In my last column I asked if 2014 had been one of the best years for play productions over the past decade.
I believe that it was, and already underway in 2015 are West End and Broadway transfers of four of last year’s hit plays: My Night With Reg and A View from the Bridge play the West End following their limited respective Donmar Warehouse and Young Vic seasons, while Broadway bound are last year’s West End hits of the Royal Shakespeare Company’s double bill of Wolf Hall and Bring Up the Bodies along with Skylight. (The latter two represent the continued invasion of New York theatre by British drama.)
Generally, though, the trend in commercial theatre has been towards revivals rather than new plays. And this is a concern. Where is the next David Hare, Tom Stoppard, Alan Ayckbourn, Michael Frayn or Caryl Churchill coming from? Who can break through to consistently write big new plays for our larger commercial stages? If the future of the UK’s new writing is to remain buoyant – and be seen as a global enterprise – these are vital questions.
[pullquote]The general election will dominate theatre in 2015[/pullquote]
In the UK, one major event of 2015 – the general election in May – will undoubtedly dominate theatre discussion and performance. The Donmar Warehouse has already announced that its production of The Vote by James Graham (performed as a site-specific work) will be broadcast live by Channel Four on election night on the May 7. Elsewhere, the Unity Theatre in Liverpool is presenting a week of election-themed shows. And I fully expect the floodgates to open over the coming months. Rest assured that whatever happens for Nigel Farage on election night, we can inevitably expect to see him in a few years’ time hosting an afternoon chat show on the Edinburgh Fringe.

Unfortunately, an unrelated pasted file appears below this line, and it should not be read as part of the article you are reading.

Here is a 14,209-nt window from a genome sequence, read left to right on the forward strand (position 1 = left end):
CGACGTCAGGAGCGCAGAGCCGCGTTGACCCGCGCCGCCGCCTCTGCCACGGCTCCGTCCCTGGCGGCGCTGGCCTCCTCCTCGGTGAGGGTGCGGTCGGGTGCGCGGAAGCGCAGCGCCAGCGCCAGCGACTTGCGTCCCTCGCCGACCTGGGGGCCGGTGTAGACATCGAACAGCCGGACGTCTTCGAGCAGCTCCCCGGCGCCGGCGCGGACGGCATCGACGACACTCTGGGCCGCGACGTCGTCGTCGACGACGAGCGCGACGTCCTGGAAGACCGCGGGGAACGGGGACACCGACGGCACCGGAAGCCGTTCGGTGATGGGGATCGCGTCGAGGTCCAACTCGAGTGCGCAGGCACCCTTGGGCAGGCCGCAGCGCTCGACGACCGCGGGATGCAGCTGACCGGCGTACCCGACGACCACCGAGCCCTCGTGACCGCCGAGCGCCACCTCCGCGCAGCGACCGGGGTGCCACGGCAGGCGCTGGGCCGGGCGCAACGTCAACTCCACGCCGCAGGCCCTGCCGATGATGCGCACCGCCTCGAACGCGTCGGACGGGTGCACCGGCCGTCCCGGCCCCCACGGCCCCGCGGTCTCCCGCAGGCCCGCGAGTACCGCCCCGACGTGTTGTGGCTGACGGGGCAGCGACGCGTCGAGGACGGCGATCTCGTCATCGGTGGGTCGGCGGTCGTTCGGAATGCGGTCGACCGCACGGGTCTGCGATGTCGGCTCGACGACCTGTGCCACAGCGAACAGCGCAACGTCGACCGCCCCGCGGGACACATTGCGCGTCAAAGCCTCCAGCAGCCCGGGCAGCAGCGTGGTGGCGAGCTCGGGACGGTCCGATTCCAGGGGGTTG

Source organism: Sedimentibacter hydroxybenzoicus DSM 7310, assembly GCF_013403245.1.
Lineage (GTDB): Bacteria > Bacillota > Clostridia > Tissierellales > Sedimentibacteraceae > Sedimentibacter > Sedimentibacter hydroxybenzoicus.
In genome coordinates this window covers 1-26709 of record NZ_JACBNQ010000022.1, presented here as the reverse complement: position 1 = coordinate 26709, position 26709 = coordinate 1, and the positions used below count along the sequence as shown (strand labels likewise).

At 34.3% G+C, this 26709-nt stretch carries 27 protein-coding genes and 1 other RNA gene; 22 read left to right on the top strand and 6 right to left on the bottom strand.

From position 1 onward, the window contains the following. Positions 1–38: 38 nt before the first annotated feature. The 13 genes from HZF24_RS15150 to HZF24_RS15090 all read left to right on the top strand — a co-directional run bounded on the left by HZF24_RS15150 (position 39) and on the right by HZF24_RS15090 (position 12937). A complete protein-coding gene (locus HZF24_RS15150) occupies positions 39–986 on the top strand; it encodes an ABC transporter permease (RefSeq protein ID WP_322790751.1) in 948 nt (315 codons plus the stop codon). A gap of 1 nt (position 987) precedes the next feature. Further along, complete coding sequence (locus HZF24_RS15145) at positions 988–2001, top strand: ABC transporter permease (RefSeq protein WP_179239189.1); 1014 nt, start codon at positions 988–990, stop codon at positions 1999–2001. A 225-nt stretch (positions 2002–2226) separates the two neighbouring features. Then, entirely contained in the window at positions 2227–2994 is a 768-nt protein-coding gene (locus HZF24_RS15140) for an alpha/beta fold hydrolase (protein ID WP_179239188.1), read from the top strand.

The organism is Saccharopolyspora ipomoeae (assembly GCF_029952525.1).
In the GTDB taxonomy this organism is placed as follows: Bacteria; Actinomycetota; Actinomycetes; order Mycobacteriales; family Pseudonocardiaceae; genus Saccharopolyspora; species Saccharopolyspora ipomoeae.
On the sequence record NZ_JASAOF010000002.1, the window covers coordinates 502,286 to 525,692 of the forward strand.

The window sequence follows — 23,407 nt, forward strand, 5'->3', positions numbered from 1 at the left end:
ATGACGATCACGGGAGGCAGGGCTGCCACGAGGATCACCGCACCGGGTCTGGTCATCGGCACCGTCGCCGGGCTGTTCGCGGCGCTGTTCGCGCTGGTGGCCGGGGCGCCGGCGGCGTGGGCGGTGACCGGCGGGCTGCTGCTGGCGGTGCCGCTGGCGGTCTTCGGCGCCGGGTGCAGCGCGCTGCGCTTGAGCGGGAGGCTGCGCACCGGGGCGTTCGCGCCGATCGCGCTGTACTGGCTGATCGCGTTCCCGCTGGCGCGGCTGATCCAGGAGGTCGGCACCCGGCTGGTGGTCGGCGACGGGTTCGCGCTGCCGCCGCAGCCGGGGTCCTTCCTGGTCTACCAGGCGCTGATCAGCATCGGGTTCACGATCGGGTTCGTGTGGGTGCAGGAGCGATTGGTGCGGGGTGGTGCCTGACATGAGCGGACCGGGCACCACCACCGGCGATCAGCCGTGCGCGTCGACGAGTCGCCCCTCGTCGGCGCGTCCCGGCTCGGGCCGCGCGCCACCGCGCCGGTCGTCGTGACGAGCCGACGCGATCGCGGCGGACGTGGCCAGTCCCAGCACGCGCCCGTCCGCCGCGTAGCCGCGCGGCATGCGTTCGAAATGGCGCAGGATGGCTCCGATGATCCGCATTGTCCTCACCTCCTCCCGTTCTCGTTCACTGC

It is a time of both significant artistic and political change in the UK. At the National Theatre, Rufus Norris becomes its sixth artistic director. Meanwhile, economic challenges and arts funding cuts continue to see the artistic landscape irrevocably change. I will be closely watching Richmond’s Orange Tree Theatre, which is valiantly fighting to keep its doors open after a catastrophic cut to funding. With Paul Miller now in place as the artistic director (and as one of only a handful of in-the-round theatres in Britain), to lose this venue at a time of renewed vision would be a tragedy.
[pullquote]The sun will set, the moon will rise, Cumberbatch will sell tickets[/pullquote]
In 2015 we can be sure of a few things: the sun will set, the moon will rise, Cumberbatch will sell tickets and ITV will serve up talent contests. But my tip on discovering the real stars of tomorrow in 2015 is to take a trip to the newly refurbished Lyric Hammersmith’s spring revival of the musical Bugsy Malone. Past productions of this show have found a litany of stars. Equally, it’s perhaps that musical’s own charm-filled anthem that gives us the best mantra to carry into the rest of the year: “You give a little love and it all comes back to you.”